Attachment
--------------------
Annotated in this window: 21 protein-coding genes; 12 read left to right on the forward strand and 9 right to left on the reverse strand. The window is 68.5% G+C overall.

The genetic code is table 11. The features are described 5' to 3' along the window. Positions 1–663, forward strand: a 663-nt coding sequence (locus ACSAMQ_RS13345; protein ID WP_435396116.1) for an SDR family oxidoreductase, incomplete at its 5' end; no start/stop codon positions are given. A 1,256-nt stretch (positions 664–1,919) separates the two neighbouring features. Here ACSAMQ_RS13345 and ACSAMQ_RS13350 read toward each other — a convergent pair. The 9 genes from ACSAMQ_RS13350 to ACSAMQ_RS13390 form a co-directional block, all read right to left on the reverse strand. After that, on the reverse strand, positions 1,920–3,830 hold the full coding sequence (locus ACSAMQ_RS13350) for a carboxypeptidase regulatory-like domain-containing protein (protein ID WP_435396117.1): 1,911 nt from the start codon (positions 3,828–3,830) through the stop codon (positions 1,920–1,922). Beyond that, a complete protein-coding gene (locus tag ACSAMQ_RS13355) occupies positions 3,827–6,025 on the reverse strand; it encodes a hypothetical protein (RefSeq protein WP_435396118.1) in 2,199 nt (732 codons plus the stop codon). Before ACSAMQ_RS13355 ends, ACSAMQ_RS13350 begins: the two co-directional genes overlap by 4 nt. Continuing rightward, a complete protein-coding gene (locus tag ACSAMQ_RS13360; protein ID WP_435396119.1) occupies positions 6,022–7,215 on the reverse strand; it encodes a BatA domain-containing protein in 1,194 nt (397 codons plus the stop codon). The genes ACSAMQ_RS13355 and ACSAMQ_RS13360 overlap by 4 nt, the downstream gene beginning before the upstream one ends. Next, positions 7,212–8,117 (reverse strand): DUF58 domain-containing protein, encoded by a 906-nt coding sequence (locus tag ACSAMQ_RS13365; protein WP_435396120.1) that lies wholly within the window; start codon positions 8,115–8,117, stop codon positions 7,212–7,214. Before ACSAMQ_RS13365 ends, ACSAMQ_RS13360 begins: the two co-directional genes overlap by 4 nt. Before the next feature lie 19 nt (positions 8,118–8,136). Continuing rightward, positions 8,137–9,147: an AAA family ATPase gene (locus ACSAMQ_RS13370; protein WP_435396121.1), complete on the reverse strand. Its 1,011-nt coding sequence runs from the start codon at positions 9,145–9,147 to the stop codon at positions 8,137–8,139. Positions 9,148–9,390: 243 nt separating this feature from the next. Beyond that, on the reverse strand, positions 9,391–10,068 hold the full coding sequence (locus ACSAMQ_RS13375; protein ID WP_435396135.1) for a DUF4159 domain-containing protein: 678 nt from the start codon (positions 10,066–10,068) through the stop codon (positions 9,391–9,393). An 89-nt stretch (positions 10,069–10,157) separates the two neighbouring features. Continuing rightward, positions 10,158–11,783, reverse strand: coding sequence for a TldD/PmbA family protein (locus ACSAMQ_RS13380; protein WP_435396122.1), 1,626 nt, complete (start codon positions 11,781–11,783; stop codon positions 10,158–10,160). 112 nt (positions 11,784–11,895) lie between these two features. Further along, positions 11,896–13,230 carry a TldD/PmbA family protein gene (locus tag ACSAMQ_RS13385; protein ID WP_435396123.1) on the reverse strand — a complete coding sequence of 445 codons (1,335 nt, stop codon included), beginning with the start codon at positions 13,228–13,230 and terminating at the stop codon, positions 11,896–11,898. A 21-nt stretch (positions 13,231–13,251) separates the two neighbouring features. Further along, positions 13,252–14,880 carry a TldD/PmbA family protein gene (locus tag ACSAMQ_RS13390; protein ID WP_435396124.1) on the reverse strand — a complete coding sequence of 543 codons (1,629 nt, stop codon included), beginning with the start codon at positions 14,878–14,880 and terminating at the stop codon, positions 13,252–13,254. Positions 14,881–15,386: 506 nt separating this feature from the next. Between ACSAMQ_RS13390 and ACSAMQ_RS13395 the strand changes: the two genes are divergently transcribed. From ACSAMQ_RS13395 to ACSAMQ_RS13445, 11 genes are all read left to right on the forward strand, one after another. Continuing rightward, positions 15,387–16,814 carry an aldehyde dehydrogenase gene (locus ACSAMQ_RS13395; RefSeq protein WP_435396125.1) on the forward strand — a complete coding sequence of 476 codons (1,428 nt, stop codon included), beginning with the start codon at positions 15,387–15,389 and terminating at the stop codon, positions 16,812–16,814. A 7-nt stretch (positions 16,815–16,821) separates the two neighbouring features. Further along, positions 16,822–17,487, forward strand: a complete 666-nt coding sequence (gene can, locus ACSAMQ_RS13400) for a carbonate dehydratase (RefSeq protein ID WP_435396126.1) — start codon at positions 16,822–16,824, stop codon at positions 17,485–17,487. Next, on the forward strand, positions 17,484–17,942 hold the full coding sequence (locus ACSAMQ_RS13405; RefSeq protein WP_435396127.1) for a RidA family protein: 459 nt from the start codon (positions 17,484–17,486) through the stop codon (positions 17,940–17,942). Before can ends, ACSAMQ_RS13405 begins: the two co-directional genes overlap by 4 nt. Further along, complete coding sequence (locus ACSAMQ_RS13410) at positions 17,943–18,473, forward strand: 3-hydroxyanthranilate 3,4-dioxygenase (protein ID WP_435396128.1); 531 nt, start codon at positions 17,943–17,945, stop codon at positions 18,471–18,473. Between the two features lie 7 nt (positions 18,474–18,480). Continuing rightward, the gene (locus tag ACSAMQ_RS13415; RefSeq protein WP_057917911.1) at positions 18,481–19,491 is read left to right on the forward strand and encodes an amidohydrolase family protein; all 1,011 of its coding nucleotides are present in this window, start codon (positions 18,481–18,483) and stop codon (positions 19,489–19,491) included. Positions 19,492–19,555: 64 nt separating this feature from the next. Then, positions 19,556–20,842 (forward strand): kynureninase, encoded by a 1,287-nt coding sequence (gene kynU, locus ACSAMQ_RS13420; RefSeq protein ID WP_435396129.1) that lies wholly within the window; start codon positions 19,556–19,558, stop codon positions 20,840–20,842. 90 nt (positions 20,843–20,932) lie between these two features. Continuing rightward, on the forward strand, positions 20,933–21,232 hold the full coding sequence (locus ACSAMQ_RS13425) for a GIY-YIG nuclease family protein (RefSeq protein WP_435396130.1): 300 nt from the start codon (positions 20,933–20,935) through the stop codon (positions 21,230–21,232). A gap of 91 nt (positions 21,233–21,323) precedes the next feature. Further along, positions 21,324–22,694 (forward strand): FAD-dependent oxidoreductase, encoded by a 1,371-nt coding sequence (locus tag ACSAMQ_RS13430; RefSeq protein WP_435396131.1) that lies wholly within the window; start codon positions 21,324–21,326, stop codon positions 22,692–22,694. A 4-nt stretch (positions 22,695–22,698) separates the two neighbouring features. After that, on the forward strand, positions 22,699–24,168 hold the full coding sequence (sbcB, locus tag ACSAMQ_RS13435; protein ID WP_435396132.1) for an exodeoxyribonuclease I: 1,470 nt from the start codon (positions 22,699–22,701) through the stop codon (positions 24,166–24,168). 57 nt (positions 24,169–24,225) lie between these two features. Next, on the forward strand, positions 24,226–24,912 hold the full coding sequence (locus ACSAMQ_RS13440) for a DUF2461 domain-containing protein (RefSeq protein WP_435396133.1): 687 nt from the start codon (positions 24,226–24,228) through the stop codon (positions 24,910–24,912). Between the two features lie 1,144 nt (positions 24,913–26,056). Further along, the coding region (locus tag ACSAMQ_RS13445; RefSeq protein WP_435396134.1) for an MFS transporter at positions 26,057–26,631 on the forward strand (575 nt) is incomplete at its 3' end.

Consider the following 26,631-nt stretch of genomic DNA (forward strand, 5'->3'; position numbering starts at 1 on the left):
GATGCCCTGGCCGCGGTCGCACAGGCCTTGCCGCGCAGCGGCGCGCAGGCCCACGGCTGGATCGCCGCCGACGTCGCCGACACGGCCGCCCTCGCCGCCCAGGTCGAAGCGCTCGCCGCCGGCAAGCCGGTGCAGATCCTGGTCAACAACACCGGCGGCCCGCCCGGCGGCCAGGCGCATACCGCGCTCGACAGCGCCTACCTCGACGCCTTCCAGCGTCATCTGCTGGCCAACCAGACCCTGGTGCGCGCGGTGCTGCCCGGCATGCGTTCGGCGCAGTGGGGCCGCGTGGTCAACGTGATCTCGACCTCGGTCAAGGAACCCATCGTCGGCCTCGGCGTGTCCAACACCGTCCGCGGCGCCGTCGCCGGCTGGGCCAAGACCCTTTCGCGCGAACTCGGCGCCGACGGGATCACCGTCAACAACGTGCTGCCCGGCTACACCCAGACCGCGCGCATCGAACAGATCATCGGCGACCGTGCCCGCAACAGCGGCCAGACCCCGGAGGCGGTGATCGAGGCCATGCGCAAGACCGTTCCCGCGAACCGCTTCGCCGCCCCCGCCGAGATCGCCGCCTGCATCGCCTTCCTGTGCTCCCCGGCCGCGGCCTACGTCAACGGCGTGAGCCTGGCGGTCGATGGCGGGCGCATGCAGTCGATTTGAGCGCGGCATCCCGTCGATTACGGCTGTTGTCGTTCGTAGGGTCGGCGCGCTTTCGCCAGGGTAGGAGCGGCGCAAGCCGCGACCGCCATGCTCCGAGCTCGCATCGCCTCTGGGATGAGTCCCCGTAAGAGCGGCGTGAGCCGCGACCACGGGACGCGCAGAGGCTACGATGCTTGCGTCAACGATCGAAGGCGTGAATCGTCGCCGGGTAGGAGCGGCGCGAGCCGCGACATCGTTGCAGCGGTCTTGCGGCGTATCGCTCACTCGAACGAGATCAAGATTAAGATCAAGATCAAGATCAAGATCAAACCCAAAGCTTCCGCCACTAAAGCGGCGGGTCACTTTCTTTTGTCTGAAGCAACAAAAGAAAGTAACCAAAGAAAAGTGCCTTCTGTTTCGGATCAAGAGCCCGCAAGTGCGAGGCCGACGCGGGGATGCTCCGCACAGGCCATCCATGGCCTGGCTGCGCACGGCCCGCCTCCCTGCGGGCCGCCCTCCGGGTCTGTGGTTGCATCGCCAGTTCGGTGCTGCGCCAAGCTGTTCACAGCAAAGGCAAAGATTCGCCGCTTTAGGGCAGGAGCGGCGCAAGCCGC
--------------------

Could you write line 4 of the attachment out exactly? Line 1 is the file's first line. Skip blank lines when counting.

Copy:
GATGCCCTGGCCGCGGTCGCACAGGCCTTGCCGCGCAGCGGCGCGCAGGCCCACGGCTGGATCGCCGCCGACGTCGCCGACACGGCCGCCCTCGCCGCCCAGGTCGAAGCGCTCGCCGCCGGCAAGCCGGTGCAGATCCTGGTCAACAACACCGGCGGCCCGCCCGGCGGCCAGGCGCATACCGCGCTCGACAGCGCCTACCTCGACGCCTTCCAGCGTCATCTGCTGGCCAACCAGACCCTGGTGCGCGCGGTGCTGCCCGGCATGCGTTCGGCGCAGTGGGGCCGCGTGGTCAACGTGATCTCGACCTCGGTCAAGGAACCCATCGTCGGCCTCGGCGTGTCCAACACCGTCCGCGGCGCCGTCGCCGGCTGGGCCAAGACCCTTTCGCGCGAACTCGGCGCCGACGGGATCACCGTCAACAACGTGCTGCCCGGCTACACCCAGACCGCGCGCATCGAACAGATCATCGGCGACCGTGCCCGCAACAGCGGCCAGACCCCGGAGGCGGTGATCGAGGCCATGCGCAAGACCGTTCCCGCGAACCGCTTCGCCGCCCCCGCCGAGATCGCCGCCTGCATCGCCTTCCTGTGCTCCCCGGCCGCGGCCTACGTCAACGGCGTGAGCCTGGCGGTCGATGGCGGGCGCATGCAGTCGATTTGAGCGCGGCATCCCGTCGATTACGGCTGTTGTCGTTCGTAGGGTCGGCGCGCTTTCGCCAGGGTAGGAGCGGCGCAAGCCGCGACCGCCATGCTCCGAGCTCGCATCGCCTCTGGGATGAGTCCCCGTAAGAGCGGCGTGAGCCGCGACCACGGGACGCGCAGAGGCTACGATGCTTGCGTCAACGATCGAAGGCGTGAATCGTCGCCGGGTAGGAGCGGCGCGAGCCGCGACATCGTTGCAGCGGTCTTGCGGCGTATCGCTCACTCGAACGAGATCAAGATTAAGATCAAGATCAAGATCAAGATCAAACCCAAAGCTTCCGCCACTAAAGCGGCGGGTCACTTTCTTTTGTCTGAAGCAACAAAAGAAAGTAACCAAAGAAAAGTGCCTTCTGTTTCGGATCAAGAGCCCGCAAGTGCGAGGCCGACGCGGGGATGCTCCGCACAGGCCATCCATGGCCTGGCTGCGCACGGCCCGCCTCCCTGCGGGCCGCCCTCCGGGTCTGTGGTTGCATCGCCAGTTCGGTGCTGCGCCAAGCTGTTCACAGCAAAGGCAAAGATTCGCCGCTTTAGGGCAGGAGCGGCGCAAGCCGC